On Capitol Hill, Nick Cannon talks Online Privacy for Children

Mar 7, 2012 5:29pm
gty nick cannon capitol hill nt 120307 main On Capitol Hill, Nick Cannon talks Online Privacy for Children

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WASHINGTON, D.C. – Music and television personality Nick Cannon appeared on Capitol Hill today to endorse a bill aimed at increasing online privacy for children. Appearing at a press conference hosted by Representatives Ed Markey, D-Mass., and Joe Barton, R-Tex., the entertainer said he was concerned about websites and smartphones storing information on young consumers without their knowledge or parental consent.

“Most at that age don’t have the judgment or the maturity to protect themselves from those capable of taking advantage of them by tracking their whereabouts on the internet.” Cannon said, but he warned it was still a parent’s responsibility to teach the fundamentals of online safety.

“Parental supervision should extend from the playground to the Internet.”

Congressmen Markey and Barton are cosponsors of the Do Not Track Kids Act, a bipartisan piece of legislation that if passed by Congress would require the FCC to enforce strict guidelines limiting the ability of websites, cellular providers, or advertising agencies to use children’s personal data. Specifically it would prohibit companies from tracking minors and restrict the use of ads targeted to children. It also introduces an “eraser button,” which would allow parents to remove information on their child already circulating the web. The lawmakers are co-chairs of the Congressional Privacy Caucus.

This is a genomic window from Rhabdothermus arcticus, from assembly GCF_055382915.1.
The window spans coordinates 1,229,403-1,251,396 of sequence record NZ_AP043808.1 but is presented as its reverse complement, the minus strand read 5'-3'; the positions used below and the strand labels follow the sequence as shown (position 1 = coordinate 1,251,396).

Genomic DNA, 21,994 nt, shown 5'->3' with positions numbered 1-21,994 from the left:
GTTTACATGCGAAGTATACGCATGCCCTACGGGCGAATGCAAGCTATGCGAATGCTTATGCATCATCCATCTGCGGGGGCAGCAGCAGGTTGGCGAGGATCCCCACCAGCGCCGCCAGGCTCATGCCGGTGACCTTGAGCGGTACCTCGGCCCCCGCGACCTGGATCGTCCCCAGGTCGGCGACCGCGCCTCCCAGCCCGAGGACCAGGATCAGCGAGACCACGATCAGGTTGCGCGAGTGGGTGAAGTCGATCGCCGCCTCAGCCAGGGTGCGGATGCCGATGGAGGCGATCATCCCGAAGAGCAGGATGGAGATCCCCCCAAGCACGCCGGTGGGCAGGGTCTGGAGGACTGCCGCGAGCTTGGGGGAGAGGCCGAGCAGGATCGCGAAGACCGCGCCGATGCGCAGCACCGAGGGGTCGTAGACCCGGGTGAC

“The emails we write, the topics we search, the pictures we post, all leave digital traces across the web that are scooped up by marketers, major corporations, and other data reapers that are often invisible to users.”

Outside moral questions of targeted advertising the lawmakers shared concern over the long-term ramifications of the data storage.

“Children are young and impressionable,” Markey said. “What they say or do online should not haunt them for the rest of their lives. Kids’ personal information can easily be turned and used without their knowledge or turned and used against them.”

The congressman used hypothetical examples to illustrate his point: A young girl bombarded by weight loss ads, or a 21 year old being denied a job after photos surface of them engaging in underage drinking as a teenager.

“I need some of my online activity erased too,” Cannon later joked.

Cannon, who currently hosts NBC reality show America’s Got Talent, was picked up as a spokesman for Safe Communications, Inc. in February. Some of the company’s products are designed to filter children’s emails and texts for inappropriate content or unknown contacts.

The Do Not Track Kids Act is an amendment to the Children’s Online Privacy Protection Act of 1998, an era the lawmakers were quick to point out came long before a wired generation raised on social media. A recent Consumer Reports survey says of the 20 million minors on Facebook, over a third are younger than 13, the minimum age to use the site.

The bill has slowly gained traction since it was first introduced to the House of Representatives in May 2011 but critics say the legislation is over-broad and unenforceable. Justin Brookman of the Center for Democracy and Technology says that if the bill were to pass, even general-purpose websites such as ABC.com would require a user’s credit card or other strong ID form to verify their age. He doubts it would stand up to scrutiny in federal court.

“It would be extremely expensive for companies to even try to comply with it, which might be technically impossible,” Brookman told ABC News. “Many services would probably just stop operating out of liability concerns.”

In an email interview, Brookman says the “eraser button” would cause the most difficulty given the complex landscape of the Internet.

“Data is so easily copied and repurposed you can’t reasonably expect permanent and persistent deletion of your record.”

Brookman says an easier approach would be wider protections for consumers regardless of age. The theme coincides with a recent call from the White House for a “Consumer Privacy Bill of Rights.”

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